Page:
Finding a business that has the potential to grow substantially is not easy, but it is possible if we look at a few key financial metrics. Typically, we'll want to notice a trend of growing return on capital employed (ROCE) and alongside that, an expanding base of capital employed. This shows us that it's a compounding machine, able to continually reinvest its earnings back into the business and generate higher returns. In light of that, when we looked at Donaldson Company (NYSE:DCI) and its ROCE trend, we weren't exactly thrilled.
Return On Capital Employed (ROCE): What is it?
Just to clarify if you're unsure, ROCE is a metric for evaluating how much pre-tax income (in percentage terms) a company earns on the capital invested in its business. The formula for this calculation on Donaldson Company is:
Return on Capital Employed = Earnings Before Interest and Tax (EBIT) ÷ (Total Assets - Current Liabilities)
0.18 = US$340m ÷ (US$2.3b - US$419m) (Based on the trailing twelve months to October 2020).
Thus, Donaldson Company has an ROCE of 18%. On its own, that's a standard return, however it's much better than the 10% generated by the Machinery industry.
In the above chart we have measured Donaldson Company's prior ROCE against its prior performance, but the future is arguably more important. If you'd like, you can check out the forecasts from the analysts covering Donaldson Company here for free.
So How Is Donaldson Company's ROCE Trending?
In terms of Donaldson Company's historical ROCE movements, the trend isn't fantastic. To be more specific, ROCE has fallen from 24% over the last five years. However it looks like Donaldson Company might be reinvesting for long term growth because while capital employed has increased, the company's sales haven't changed much in the last 12 months. It's worth keeping an eye on the company's earnings from here on to see if these investments do end up contributing to the bottom line.On a side note, Donaldson Company has done well to pay down its current liabilities to 18% of total assets. So we could link some of this to the decrease in ROCE. What's more, this can reduce some aspects of risk to the business because now the company's suppliers or short-term creditors are funding less of its operations. Since the business is basically funding more of its operations with it's own money, you could argue this has made the business less efficient at generating ROCE.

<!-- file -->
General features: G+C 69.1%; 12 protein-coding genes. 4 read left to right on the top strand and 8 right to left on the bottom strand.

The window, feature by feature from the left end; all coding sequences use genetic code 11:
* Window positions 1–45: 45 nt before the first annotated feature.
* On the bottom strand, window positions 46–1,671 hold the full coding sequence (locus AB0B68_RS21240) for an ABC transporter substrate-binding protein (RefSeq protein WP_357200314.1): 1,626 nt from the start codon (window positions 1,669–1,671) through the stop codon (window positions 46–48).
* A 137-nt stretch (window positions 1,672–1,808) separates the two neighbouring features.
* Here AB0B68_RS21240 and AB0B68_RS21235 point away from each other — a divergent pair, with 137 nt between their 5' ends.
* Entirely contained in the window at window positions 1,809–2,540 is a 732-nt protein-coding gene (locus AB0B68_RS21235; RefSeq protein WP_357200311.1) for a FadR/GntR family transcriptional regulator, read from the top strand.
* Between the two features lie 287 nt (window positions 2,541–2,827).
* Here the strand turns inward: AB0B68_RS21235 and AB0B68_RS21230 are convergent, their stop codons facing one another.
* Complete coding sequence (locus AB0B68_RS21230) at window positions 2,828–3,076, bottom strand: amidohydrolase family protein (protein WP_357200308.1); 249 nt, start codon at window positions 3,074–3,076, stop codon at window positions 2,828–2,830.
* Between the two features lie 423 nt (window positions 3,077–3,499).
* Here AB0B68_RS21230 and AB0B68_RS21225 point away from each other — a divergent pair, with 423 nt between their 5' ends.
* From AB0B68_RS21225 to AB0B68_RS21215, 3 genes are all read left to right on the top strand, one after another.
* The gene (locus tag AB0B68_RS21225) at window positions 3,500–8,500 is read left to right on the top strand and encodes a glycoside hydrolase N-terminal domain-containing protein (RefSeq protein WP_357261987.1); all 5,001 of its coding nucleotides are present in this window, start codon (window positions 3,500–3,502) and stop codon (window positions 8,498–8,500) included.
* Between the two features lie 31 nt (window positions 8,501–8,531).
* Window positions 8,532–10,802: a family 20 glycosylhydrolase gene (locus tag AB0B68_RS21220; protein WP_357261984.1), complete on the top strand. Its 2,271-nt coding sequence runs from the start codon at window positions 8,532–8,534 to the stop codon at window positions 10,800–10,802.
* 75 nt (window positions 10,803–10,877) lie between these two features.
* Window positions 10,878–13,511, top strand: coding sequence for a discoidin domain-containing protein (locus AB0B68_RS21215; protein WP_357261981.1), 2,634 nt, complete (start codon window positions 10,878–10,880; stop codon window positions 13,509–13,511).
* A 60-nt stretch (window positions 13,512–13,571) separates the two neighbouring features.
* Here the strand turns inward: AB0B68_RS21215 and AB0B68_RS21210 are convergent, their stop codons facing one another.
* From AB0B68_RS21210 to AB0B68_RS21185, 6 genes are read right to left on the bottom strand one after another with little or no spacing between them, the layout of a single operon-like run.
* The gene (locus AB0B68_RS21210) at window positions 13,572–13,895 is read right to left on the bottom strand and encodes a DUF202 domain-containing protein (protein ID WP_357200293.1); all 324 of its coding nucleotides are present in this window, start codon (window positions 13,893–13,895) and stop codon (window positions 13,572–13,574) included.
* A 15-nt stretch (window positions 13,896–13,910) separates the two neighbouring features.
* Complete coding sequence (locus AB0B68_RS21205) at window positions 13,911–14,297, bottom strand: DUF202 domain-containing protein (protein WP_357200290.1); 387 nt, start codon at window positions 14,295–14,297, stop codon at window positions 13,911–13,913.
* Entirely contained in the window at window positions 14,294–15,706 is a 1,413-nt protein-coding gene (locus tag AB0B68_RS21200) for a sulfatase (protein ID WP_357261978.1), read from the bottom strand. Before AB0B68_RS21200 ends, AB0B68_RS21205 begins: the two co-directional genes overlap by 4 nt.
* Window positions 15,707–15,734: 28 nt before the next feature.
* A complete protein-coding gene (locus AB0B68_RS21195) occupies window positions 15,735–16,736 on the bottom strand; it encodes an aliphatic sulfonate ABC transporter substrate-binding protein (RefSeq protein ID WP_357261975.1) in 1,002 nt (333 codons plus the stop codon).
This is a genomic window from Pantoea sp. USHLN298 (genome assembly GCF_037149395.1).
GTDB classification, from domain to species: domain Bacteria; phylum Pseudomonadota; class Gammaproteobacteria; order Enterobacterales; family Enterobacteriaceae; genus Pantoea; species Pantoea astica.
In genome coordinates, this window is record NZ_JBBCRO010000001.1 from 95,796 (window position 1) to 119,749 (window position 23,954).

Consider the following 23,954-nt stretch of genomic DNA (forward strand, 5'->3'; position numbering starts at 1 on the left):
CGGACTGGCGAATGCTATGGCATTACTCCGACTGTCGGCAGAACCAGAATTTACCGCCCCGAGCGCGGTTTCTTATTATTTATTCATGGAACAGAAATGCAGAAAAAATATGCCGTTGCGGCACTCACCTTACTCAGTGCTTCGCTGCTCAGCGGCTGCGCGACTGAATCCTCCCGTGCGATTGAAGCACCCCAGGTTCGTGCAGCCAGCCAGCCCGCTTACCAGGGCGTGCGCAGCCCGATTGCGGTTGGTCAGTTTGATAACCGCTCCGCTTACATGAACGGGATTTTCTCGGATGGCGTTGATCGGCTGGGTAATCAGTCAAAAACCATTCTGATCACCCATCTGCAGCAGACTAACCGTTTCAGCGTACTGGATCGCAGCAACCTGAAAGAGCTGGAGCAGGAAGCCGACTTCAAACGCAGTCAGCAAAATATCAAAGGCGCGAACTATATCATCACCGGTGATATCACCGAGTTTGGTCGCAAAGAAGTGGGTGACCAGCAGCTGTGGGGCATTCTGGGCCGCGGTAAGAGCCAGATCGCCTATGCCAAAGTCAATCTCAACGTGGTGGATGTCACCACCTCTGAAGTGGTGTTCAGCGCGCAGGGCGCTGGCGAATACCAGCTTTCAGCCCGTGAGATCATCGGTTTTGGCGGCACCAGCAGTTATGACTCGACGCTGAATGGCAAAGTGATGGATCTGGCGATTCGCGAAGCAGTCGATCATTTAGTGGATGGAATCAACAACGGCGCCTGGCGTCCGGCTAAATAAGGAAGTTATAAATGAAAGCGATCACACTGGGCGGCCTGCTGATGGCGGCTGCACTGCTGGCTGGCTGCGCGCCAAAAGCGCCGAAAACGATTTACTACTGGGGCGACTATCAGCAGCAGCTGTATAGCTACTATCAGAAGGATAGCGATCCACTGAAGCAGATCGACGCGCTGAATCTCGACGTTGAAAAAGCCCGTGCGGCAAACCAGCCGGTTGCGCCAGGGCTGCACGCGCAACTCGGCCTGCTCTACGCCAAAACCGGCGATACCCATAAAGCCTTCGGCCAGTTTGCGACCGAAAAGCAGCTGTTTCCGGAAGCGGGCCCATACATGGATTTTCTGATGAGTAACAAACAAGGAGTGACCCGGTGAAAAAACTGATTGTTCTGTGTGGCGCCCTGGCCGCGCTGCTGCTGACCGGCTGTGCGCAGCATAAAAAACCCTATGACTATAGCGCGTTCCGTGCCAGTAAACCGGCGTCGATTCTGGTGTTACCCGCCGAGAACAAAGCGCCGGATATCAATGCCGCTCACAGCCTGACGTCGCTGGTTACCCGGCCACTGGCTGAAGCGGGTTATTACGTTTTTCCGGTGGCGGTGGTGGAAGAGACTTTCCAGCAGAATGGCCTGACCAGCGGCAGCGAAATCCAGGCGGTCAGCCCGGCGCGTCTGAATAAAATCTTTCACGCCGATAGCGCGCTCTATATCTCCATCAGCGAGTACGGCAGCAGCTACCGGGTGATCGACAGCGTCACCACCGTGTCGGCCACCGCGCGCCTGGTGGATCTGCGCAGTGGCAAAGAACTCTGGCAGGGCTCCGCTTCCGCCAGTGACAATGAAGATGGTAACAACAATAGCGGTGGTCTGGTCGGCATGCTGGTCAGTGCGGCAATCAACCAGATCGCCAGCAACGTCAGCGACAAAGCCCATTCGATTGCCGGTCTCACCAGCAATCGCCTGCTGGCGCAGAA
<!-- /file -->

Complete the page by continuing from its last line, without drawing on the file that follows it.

The Key Takeaway
Bringing it all together, while we're somewhat encouraged by Donaldson Company's reinvestment in its own business, we're aware that returns are shrinking. Investors must think there's better things to come because the stock has knocked it out of the park, delivering a 146% gain to shareholders who have held over the last five years. However, unless these underlying trends turn more positive, we wouldn't get our hopes up too high.
Like most companies, Donaldson Company does come with some risks, and we've found 1 warning sign that you should be aware of.
While Donaldson Company isn't earning the highest return, check out this free list of companies that are earning high returns on equity with solid balance sheets.
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